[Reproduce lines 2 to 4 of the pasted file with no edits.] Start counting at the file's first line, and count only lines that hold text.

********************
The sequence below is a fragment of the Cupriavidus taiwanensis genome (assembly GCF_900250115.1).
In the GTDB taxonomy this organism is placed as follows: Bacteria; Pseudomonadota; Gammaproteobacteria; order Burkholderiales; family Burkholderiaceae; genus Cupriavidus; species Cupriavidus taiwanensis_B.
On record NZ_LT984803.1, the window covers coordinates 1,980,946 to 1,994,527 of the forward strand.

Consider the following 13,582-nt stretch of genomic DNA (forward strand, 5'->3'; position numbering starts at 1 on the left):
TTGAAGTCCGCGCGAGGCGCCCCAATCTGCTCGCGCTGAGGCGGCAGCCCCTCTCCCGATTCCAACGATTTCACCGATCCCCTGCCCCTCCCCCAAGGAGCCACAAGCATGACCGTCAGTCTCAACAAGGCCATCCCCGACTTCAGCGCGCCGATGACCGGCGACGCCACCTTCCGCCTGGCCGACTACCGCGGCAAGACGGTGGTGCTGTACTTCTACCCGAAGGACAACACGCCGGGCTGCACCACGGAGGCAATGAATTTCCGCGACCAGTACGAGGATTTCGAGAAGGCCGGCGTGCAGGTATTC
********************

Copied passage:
In the GTDB taxonomy this organism is placed as follows: Bacteria; Pseudomonadota; Gammaproteobacteria; order Burkholderiales; family Burkholderiaceae; genus Cupriavidus; species Cupriavidus taiwanensis_B.
On record NZ_LT984803.1, the window covers coordinates 1,980,946 to 1,994,527 of the forward strand.

Consider the following 13,582-nt stretch of genomic DNA (forward strand, 5'->3'; position numbering starts at 1 on the left):